Today’s guest blogger is Steve Lovejoy, MSU Extension associate director.
Times are tough. Families are being forced to stretch their food budgets more than ever. For many, this is a challenge. For others, it is an opportunity to examine fundamental questions about the organization of our food system. Some are asking “What has gone wrong with our food system? Why can’t we access good, healthy, and affordable food?”
What can be done? Perhaps you have considered the same questions and pondered the role MSU Extension can play in reaching out to those in your community as they consider these critical issues.
Social problems, like rising food and commodity prices, cannot be solved in isolation. They impact us all and are systemic in nature. Addressing social problems require thoughtful and deliberate consideration.
But before people can act together, they have to talk to one another. In an effort to provide families and communities the opportunity to consider how best to respond to these issues, MSU faculty members and Extension educators have collaborated with stakeholders, experts and residents to develop resources for meaningful civic deliberation around the topic of the rising cost of food.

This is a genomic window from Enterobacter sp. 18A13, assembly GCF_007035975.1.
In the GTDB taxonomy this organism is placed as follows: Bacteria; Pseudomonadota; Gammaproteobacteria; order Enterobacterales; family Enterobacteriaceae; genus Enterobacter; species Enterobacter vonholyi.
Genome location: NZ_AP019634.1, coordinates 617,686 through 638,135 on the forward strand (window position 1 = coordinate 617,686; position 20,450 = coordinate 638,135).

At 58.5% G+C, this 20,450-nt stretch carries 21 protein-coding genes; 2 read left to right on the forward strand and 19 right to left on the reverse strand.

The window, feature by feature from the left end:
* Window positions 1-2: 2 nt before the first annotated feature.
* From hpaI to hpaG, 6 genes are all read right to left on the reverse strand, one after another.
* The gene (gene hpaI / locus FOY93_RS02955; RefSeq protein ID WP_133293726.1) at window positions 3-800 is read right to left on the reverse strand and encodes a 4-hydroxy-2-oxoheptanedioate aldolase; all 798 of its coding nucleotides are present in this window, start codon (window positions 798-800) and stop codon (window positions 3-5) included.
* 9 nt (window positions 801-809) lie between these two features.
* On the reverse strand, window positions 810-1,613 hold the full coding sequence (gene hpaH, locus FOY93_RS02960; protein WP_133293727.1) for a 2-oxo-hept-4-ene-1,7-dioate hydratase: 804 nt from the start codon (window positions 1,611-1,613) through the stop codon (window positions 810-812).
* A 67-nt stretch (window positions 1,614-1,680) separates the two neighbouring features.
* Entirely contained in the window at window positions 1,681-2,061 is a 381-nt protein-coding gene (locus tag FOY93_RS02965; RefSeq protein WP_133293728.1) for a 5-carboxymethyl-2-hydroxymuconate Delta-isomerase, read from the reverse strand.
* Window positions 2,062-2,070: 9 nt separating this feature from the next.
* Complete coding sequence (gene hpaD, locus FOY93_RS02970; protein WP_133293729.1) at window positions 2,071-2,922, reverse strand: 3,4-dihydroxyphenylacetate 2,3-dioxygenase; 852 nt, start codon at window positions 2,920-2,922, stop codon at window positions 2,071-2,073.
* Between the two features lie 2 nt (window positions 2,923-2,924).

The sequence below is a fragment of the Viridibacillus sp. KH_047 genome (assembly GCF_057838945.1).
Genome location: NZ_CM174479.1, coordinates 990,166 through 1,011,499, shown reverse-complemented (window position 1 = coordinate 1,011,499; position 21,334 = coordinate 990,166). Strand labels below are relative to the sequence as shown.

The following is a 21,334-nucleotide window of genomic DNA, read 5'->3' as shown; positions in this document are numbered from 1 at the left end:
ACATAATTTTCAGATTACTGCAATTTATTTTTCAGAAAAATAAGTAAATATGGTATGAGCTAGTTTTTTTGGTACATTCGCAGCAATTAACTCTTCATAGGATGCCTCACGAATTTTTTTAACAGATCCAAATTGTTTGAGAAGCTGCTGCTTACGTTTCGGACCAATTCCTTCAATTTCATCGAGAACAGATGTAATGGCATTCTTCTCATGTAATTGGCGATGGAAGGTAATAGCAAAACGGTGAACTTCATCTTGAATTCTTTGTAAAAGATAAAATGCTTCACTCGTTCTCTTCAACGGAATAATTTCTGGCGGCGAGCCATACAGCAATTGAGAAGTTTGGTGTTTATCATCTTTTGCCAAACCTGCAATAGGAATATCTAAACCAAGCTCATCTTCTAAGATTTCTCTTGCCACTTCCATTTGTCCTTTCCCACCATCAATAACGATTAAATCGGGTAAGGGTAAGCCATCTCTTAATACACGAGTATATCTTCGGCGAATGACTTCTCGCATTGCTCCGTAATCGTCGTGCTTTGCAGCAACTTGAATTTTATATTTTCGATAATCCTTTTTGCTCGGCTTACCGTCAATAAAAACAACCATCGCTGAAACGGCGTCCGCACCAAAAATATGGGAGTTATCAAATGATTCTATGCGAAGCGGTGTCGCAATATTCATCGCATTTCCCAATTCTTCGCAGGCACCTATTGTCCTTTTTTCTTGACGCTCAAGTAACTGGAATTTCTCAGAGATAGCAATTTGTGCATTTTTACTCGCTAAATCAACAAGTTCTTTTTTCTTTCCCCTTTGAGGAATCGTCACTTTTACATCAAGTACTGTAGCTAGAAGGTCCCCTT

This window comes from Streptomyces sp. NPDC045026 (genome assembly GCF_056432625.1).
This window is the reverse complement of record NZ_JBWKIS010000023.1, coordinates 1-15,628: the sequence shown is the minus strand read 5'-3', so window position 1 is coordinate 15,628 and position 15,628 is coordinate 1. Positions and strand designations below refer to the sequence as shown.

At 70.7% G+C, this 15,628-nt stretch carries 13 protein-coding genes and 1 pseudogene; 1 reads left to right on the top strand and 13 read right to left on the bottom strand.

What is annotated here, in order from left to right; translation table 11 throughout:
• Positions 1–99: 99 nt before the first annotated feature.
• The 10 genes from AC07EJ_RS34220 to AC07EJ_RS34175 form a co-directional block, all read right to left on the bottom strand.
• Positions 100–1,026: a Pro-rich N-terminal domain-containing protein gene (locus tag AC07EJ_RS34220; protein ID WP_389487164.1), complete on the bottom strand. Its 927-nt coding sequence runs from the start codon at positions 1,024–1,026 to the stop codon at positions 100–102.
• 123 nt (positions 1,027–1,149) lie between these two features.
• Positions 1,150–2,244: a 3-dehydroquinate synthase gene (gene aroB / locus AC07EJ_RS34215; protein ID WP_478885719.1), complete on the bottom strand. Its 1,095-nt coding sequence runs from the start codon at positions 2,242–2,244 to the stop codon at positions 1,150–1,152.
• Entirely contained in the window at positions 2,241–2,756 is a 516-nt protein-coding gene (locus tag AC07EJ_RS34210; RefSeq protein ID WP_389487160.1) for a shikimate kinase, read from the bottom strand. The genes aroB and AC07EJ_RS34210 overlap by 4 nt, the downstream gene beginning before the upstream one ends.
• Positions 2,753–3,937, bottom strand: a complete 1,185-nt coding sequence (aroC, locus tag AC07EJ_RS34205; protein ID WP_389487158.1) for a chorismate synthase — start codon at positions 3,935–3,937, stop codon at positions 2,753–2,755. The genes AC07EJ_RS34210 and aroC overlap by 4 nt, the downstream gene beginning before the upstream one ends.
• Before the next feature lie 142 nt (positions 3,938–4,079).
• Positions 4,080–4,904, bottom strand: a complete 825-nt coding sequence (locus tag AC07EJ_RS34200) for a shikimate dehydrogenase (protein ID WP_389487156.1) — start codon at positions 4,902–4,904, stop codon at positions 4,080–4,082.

I am pleased to announce a new Issue Guide to be used in informal public forums where community members can explore their own questions concerning food hikes and our food future.
This Issue Guide presents three major approaches, or choices, for addressing the rising cost of food. 1)Taking Personal Stock, Reassessing Lifestyle, Values, and Choices; 2) Local Matters: Re-embedding Food in Community and 3) Increased Food Production: More People = More Demand
Extension educators across the state can help communities, families, and individuals weigh their options and move toward individual and public decision making by convening community forums on this important and timely economic and social problem. With this Issue Guide, and the accompanying Moderators Guide, you can help your community explore the complex dynamics that confront our food and agriculture system today and into the future. Get electronic copies are here.